Schoolchildren in Peterborough, ON.
Credits: CLIFFORD SKARSTEDT/PETERBOROUGH EXAMINER/QMI AGENCY
“We’ll fight this all the way to the Supreme Court,” Ken Coran, president of the Ontario Secondary Schools Teachers’ Federation, said.
“I don’t care if a court fight takes 10 years.”
Coran, along with Elementary Teachers’ Federation of Ontario president Sam Hammond and Canadian Union of Public Employees (Ontario) president Fred Hahn, held a joint press conference to voice their opposition to the bill, expected to be introduced to the legislature Monday.
Coran said the bill, called the Putting Students First Act, should be called the “Putting Finances First Act.”
“We certainly have a lot of criticism about this legislation,” he said, calling the bill “tremendously flawed.” Hammond said in addition to a court fight, ETFO and OSSTF are planning a day of protest at Queen’s Park next Tuesday.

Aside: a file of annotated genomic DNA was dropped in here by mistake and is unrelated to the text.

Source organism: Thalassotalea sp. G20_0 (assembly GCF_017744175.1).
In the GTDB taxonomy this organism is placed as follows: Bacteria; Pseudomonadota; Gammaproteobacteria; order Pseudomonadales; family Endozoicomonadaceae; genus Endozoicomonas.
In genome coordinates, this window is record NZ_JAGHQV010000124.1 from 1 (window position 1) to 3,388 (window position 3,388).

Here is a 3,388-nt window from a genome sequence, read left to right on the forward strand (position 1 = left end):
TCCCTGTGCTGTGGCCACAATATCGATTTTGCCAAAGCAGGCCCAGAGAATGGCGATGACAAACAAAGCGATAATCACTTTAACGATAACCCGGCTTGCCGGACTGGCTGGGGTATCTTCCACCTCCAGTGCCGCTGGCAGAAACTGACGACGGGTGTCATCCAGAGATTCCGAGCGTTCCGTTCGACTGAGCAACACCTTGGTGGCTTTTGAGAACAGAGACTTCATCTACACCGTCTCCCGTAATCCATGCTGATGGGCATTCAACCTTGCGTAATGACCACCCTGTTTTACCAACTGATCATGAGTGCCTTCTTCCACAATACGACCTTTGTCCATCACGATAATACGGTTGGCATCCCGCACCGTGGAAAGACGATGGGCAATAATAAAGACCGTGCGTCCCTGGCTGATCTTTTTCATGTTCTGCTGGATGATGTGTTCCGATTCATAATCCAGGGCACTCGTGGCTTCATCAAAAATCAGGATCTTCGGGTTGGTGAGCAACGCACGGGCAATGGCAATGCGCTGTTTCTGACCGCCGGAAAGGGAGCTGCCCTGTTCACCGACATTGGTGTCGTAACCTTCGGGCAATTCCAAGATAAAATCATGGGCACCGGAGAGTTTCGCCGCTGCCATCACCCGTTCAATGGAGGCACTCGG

“On that day our members will be telling this government it’s not too late to set aside this destructive legislation,” Hammond said.
“We believe this legislation unprincipled and undemocratic and we ask the premier - what country do you think you’re living in?”
The government says the wage deal would impose a two-year freeze on pay hikes and prevent all but the youngest teachers from moving up the salary grid.
It would also ban strikes for two years.
On Wednesday, Progressive Conservative Leader Tim Hudak suggested his party might support the bill but would much prefer to see it toughened before they do.
Premier Dalton McGuinty’s minority Liberals would need either support or abstentions from opposition members to pass any bill.